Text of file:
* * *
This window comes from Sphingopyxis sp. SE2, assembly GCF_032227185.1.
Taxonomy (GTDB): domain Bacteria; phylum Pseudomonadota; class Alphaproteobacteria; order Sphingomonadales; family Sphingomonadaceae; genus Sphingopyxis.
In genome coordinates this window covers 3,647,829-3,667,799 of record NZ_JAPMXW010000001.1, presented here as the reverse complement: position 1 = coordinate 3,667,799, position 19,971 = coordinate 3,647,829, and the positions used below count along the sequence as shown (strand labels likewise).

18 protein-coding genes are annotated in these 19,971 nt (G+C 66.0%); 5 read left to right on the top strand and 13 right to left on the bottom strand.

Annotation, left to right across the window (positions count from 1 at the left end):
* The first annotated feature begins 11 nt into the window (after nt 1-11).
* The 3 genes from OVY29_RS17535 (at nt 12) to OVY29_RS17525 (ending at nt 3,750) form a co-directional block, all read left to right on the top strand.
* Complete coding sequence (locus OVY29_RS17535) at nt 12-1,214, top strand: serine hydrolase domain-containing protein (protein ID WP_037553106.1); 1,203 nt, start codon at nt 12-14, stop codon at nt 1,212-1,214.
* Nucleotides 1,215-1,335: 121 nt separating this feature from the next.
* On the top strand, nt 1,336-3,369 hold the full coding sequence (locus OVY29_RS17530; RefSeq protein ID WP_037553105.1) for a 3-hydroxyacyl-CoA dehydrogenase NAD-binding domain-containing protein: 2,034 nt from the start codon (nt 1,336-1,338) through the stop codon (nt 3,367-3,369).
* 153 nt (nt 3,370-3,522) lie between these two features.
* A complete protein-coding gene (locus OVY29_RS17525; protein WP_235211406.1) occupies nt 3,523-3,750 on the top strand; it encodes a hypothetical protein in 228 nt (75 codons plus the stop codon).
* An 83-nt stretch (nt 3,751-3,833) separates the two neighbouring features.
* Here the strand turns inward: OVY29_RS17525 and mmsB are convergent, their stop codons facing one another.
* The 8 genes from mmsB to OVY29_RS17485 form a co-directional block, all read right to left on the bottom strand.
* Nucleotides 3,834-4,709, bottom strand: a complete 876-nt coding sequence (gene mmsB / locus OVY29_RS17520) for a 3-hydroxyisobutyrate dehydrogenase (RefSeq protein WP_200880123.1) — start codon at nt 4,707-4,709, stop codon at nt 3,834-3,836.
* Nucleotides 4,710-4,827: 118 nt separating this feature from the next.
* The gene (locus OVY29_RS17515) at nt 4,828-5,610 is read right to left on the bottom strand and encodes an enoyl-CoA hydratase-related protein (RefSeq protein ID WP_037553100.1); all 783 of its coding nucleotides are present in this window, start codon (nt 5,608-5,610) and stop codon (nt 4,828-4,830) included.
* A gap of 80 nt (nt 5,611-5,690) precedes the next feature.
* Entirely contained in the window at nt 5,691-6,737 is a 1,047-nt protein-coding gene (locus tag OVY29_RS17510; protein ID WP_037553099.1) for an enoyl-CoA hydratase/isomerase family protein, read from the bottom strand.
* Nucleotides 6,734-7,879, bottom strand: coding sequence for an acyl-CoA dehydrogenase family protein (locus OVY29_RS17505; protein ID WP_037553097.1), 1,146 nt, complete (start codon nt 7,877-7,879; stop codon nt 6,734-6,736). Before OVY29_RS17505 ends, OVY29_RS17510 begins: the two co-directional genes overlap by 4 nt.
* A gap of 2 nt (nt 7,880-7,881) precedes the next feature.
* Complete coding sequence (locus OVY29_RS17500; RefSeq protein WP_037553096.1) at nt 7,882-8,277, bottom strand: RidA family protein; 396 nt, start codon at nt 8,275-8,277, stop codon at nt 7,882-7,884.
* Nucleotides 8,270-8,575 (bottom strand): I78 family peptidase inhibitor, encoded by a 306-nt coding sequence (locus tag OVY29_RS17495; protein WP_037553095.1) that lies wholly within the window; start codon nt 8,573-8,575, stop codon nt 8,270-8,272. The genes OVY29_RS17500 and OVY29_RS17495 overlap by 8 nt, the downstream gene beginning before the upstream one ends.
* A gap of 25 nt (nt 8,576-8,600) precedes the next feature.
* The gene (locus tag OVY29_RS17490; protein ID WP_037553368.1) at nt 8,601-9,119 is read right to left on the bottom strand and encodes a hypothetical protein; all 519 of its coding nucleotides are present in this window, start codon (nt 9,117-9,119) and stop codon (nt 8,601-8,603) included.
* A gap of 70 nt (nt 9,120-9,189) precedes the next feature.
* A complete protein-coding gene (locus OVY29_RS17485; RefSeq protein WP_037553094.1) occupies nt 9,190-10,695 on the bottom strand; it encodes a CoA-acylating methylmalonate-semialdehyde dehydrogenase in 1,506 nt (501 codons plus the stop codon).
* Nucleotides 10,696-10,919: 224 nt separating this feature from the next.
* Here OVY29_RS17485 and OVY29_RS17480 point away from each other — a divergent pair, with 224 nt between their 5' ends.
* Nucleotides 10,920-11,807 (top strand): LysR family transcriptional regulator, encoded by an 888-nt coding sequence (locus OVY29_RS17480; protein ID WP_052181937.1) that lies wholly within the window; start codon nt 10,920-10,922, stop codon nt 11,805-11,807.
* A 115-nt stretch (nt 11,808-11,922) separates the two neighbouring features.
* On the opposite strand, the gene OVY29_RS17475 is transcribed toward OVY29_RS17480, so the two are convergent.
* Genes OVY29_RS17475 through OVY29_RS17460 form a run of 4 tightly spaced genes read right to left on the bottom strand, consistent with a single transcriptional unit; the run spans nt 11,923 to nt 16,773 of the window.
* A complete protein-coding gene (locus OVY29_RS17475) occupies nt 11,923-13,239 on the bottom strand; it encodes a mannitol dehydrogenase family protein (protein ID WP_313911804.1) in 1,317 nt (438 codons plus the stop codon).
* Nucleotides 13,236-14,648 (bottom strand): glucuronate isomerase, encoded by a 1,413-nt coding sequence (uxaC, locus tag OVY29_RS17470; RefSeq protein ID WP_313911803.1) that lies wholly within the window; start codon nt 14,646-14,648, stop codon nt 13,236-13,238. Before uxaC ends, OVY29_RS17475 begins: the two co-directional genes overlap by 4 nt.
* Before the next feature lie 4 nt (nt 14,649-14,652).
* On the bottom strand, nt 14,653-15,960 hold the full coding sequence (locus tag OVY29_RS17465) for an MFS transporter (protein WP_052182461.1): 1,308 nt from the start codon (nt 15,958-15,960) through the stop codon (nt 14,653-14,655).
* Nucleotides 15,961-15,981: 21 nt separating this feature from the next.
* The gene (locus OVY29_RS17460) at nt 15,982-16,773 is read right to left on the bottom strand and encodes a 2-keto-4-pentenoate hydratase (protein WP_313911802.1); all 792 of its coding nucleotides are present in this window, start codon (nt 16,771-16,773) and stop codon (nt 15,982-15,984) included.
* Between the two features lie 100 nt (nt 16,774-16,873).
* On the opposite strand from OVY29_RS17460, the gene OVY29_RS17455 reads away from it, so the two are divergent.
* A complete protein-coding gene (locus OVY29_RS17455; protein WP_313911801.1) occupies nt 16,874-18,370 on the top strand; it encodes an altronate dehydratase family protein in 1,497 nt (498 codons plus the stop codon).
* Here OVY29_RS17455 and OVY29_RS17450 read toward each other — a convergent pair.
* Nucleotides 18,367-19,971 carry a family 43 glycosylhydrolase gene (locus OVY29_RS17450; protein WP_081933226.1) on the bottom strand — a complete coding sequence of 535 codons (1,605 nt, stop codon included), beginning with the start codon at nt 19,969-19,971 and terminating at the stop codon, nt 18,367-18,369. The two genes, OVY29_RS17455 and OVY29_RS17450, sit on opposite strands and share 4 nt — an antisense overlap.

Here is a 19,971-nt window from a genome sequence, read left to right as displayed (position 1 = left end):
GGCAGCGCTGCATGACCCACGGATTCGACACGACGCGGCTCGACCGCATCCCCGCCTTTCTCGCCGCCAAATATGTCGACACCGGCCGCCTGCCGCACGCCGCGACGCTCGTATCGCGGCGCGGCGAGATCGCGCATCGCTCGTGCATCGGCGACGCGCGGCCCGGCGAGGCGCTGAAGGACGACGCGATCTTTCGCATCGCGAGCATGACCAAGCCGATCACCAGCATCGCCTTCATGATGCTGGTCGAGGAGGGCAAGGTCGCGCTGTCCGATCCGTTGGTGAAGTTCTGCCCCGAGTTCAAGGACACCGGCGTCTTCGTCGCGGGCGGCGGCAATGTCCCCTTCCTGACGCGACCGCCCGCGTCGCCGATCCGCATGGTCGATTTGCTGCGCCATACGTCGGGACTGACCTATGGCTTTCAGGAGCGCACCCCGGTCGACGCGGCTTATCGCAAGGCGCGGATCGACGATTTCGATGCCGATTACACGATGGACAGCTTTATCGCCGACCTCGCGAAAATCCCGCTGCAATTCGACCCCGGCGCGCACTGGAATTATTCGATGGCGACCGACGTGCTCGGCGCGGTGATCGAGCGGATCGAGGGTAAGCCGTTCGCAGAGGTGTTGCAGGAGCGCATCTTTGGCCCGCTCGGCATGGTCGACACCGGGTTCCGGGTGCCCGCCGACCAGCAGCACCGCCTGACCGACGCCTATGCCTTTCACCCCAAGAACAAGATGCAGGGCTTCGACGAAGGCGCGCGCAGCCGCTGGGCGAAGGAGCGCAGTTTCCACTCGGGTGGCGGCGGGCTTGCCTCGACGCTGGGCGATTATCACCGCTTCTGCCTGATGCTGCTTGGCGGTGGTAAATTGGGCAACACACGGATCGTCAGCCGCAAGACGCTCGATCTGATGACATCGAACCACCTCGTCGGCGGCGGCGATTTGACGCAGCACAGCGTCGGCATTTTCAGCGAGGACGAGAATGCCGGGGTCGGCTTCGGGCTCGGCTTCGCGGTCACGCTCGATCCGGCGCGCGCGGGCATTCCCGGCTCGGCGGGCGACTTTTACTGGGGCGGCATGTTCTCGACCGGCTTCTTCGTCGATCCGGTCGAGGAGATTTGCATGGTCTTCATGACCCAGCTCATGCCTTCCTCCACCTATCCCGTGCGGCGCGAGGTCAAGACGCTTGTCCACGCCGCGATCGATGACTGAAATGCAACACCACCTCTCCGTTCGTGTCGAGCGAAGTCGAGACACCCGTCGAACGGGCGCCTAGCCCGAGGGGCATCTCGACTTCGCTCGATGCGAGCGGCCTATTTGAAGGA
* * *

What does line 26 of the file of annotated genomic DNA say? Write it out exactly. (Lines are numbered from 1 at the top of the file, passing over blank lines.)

* The gene (locus tag OVY29_RS17490; protein ID WP_037553368.1) at nt 8,601-9,119 is read right to left on the bottom strand and encodes a hypothetical protein; all 519 of its coding nucleotides are present in this window, start codon (nt 9,117-9,119) and stop codon (nt 8,601-8,603) included.